Whatever the answer, preserving the “good delivery” requirements for agency or agency-like MBS, including TBAs, is essential. Given the uncertainty, a deeper dive into the TBA market seems warranted.

Keeping the Cash Window Open

Smaller lenders sell individual loans or pools of loans through the GSEs’ cash window, usually for a better price than would be obtained for a small TBA transaction. The Treasury, ABA, ICBA and MBA have all recognized the cash window must remain open for GSE reform to work for community banks and small lenders.

The Treasury has recommended that any new guarantor of single-family mortgages be mandated to establish a cash window that offers smaller lenders the ability to sell mortgages, with or without servicing rights retained. The Treasury recommends the guarantors be prohibited from offering volume-based discounts or other incentives that would disadvantage smaller lenders. These are positives for small lenders and community banks.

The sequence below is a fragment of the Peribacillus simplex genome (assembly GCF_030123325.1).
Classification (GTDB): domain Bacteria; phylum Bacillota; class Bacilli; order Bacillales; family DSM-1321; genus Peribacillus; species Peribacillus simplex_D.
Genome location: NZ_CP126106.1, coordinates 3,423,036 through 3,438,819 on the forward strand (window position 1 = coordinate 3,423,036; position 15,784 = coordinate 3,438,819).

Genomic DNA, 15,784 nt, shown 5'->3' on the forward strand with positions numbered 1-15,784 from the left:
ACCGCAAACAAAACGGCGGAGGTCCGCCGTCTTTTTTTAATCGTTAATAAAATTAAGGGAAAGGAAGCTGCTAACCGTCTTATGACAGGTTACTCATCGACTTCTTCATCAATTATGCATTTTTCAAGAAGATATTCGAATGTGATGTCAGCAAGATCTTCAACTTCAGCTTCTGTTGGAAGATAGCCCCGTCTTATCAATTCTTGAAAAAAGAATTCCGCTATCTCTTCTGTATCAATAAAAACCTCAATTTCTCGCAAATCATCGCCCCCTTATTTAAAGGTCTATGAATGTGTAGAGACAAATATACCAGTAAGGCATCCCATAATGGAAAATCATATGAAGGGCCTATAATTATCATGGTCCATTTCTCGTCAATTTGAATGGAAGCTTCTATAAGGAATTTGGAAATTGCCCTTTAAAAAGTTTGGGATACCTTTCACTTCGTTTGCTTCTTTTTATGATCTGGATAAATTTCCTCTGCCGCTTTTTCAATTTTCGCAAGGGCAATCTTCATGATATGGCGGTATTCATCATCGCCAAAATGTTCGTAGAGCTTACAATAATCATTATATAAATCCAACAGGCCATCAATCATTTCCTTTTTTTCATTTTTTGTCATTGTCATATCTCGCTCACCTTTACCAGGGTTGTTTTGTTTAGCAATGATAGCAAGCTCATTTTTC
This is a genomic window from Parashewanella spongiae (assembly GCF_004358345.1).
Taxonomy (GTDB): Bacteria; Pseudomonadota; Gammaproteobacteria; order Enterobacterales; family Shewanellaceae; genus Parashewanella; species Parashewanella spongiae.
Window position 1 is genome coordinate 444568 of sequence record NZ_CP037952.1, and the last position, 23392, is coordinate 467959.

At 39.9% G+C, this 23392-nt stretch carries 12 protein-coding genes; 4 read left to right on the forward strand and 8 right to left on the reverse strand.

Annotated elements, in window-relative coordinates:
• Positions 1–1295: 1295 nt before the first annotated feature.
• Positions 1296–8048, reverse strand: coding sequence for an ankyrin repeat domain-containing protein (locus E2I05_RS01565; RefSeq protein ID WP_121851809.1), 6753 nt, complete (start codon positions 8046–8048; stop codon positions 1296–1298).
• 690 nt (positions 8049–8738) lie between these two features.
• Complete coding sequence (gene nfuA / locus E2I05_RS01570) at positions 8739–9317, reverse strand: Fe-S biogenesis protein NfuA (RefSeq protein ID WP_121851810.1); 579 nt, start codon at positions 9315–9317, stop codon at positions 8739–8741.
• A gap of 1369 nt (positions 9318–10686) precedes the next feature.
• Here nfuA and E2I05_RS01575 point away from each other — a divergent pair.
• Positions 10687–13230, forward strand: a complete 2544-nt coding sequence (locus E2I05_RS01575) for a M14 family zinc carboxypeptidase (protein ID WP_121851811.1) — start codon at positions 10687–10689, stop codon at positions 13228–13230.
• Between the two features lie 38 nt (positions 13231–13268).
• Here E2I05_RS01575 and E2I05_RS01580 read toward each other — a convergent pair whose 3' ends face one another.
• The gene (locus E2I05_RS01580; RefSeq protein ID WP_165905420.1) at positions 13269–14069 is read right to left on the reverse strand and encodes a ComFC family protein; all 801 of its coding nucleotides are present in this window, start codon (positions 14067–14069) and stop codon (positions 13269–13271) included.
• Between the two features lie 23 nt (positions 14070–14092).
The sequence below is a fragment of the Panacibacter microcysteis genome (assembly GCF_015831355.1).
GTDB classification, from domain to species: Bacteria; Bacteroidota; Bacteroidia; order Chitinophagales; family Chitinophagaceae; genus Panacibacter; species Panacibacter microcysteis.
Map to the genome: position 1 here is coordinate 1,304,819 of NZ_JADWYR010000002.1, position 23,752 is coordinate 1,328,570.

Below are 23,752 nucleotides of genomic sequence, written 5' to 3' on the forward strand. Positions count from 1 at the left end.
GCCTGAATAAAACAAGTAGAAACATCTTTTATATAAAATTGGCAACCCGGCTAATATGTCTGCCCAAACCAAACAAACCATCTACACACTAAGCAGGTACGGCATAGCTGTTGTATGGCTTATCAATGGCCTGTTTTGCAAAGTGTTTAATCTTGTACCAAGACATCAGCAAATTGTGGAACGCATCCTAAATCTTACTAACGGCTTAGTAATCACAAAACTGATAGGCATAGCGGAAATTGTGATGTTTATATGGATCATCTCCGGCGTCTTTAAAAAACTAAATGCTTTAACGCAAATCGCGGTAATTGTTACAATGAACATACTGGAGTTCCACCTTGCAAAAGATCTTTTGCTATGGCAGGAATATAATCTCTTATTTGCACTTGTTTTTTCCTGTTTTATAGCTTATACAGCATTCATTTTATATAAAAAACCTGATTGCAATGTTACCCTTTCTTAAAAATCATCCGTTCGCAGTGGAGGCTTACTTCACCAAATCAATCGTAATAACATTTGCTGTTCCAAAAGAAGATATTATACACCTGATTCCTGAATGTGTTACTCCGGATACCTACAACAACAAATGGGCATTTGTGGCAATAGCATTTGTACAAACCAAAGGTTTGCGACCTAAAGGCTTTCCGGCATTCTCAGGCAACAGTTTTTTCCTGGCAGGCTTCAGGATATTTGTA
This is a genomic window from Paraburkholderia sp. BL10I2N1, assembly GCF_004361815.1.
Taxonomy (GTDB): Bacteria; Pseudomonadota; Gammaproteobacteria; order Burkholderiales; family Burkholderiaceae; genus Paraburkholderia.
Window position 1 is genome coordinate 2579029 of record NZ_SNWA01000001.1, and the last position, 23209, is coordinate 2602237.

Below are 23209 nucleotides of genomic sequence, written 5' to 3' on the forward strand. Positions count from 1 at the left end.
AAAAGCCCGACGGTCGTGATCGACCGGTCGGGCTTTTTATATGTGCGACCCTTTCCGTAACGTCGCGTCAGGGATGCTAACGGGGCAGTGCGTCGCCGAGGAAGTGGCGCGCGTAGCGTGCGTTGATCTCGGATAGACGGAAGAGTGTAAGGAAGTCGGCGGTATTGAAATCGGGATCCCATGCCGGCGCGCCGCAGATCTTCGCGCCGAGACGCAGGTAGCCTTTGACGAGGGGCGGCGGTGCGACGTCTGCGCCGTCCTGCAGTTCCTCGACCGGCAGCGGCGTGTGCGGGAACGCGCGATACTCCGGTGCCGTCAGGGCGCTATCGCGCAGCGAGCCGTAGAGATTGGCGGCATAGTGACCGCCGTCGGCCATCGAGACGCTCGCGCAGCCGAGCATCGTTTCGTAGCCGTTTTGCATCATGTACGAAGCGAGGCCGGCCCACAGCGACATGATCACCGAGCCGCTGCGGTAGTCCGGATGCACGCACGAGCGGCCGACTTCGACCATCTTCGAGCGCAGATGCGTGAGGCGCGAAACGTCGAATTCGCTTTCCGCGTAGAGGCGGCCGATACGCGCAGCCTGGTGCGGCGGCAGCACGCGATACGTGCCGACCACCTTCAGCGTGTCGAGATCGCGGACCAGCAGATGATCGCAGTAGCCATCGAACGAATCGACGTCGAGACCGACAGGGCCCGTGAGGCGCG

GSE reform is a game changer. The Treasury and industry have recognized the importance of preserving the cash window for facilitating MBS transactions, but there are some details to be worked out to preserve the TBA market. Bankers should become familiar with how GSE reform will affect their communities and should consult with their trade associations and Congress representatives to express their views. For more information, reach out to your BKD trusted advisor or use the Contact Us form below.